What You Must Know About Meningitis

By Floria, Barbara

Meningitis is an infection and inflammation of the membranes (the meninges) surrounding the brain and spinal cord. It can be caused by a reaction to certain medications or medical treatments, an inflammatory disease such as lupus, some types of cancer, or a traumatic injury to the head or spine. The most common cause, however, is an infection by a virus, bacterium, parasite, or fungus, according to the National Institute of Neurological Disorders and Stroke (NINDS).

Meningitis caused by an infection usually begins when the infection passes from its original site—for example, the upper respiratory tract—into the bloodstream and then into the cerebrospinal fluid that surrounds the brain and spinal cord. From there, it travels to the brain and/or the surrounding membranes, called the meninges. Sometimes the bacteria or viruses infect the meninges directly.

The seriousness of the infection and the best treatment depend on the cause, according to the National Meningitis Association (NMA). With bacterial meningitis, delaying treatment increases the risk for permanent brain damage or death. Viral meningitis, also called aseptic meningitis, is the most common form of meningitis in the United States. It is rarely fatal. Viral meningitis may also include inflammation of the brain itself.


The most common causes of bacterial meningitis are group B streptococcus, found in newborns; Haemophilus influenzae, now prevented with a vaccine; Streptococcus pneumonia, which causes pneumococcal meningitis, the most common and serious form of this illness; and Neisseria meningitides, which causes meningococcal meningitis, a high contagious form that is more likely to affect children. Less common bacterial causes are Listeria monocytogenes; Escherichia coli, which is more common in elderly adults and newborns; Mycobacterium tuberculosis; and Staphylococcus aureus.

Viral meningitis is usually caused by enteroviruses. These are common viruses that enter the body through the mouth and travel to the brain and surrounding tissues, where they multiply. Enteroviruses are present in mucus, saliva, and feces and can be transmitted through direct contact with an infected person or an infected object or surface.

Viruses that can cause meningitis include varicella zoster, the virus that causes chickenpox and shingles; influenza viruses, mumps virus, HIV, arboviruses, which cause diseases such as West Nile and eastern equine encephalitis; and herpes simplex virus. Fungi and parasites also can cause meningitis.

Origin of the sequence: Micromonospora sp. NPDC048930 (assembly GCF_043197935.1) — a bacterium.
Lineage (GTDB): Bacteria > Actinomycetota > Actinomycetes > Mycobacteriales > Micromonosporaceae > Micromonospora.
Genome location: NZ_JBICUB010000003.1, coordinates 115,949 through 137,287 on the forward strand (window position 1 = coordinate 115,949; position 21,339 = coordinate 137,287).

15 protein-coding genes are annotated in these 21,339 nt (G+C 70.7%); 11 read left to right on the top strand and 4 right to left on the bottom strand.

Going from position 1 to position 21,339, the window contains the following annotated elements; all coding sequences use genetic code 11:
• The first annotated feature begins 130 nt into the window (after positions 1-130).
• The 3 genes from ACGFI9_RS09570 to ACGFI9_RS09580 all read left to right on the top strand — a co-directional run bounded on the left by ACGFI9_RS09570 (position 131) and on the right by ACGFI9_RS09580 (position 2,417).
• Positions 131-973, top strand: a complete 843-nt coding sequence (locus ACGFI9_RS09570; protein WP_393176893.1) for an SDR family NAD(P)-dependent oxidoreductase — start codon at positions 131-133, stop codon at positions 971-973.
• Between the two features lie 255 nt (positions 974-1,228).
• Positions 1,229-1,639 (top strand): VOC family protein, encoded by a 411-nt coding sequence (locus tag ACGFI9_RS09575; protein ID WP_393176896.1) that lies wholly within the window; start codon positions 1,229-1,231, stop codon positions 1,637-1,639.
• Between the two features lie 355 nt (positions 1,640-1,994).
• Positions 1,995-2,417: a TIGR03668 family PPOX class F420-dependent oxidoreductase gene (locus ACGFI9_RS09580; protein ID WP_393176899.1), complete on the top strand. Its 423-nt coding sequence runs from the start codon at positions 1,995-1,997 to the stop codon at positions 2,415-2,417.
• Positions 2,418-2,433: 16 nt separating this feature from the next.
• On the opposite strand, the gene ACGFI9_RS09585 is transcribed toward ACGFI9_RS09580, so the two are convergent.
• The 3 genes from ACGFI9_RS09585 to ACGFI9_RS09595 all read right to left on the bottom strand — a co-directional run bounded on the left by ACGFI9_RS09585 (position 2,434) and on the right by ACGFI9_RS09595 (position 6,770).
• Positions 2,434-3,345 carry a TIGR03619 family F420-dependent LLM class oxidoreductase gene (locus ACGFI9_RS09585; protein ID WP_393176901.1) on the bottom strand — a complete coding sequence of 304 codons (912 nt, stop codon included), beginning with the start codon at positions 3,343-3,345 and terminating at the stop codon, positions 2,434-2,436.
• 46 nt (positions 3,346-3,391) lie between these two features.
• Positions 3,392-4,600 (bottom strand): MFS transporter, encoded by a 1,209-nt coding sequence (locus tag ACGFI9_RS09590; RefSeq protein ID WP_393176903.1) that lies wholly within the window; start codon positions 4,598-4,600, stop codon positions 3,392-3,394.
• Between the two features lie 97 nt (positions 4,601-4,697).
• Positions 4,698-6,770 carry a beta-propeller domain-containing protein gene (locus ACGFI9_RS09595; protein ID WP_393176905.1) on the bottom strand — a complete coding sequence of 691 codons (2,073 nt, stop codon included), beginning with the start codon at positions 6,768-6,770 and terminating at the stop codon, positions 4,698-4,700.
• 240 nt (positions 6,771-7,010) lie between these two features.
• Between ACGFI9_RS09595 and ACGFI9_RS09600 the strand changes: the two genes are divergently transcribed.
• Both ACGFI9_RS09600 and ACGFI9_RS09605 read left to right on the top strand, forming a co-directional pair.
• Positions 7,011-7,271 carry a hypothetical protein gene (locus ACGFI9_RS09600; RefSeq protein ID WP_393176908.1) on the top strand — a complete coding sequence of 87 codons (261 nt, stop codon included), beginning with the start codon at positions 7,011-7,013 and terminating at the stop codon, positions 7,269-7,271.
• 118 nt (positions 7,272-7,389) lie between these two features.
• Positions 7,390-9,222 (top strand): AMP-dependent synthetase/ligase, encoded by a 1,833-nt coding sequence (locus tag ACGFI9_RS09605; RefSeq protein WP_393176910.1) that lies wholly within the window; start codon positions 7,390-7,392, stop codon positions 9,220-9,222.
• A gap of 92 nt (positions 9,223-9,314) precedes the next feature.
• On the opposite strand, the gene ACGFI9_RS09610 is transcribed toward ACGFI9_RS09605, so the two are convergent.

Signs and symptoms

The early signs and symptoms of meningitis are easily mistaken for the flu, the NMA says. They may develop over a period of a day or two, but some types of meningitis can prove fatal within 24 hours after symptoms appear.

Seek medical care right away if someone has any of these signs or symptoms:

  • Sudden high fever

  • Sudden severe headache

  • Stiff neck that's related to a headache

  • Confusion or seizures

  • Sleepiness or difficulty waking up

  • Sensitivity to light

Risk factors

Several risk factors can make you or your child more likely to be infected with meningitis:

  • Age. Newborns of mothers infected with group B strep, children younger than 5 years, and young adults ages 18 to 24 are at higher risk. (Elderly adults also are at higher risk.)

  • Living in a community setting. College students living in dormitories, personnel on military bases and children in boarding schools and child-care facilities are at increased risk for meningitis.

  • Other factors, including AIDS, diabetes, and use of immunosuppressant drugs, also make a person more susceptible to meningitis.

Most viral meningitis is a seasonal illness. It's more common during the summer and early fall than at other times of the year.

Health risks

The complications of meningitis can be severe and include hearing loss, blindness, learning disabilities, brain damage, and paralysis. Whether complications occur depends on a person's age, his or her immunity, the type of bacteria, virus, or other pathogen involved, and how quickly treatment is started.

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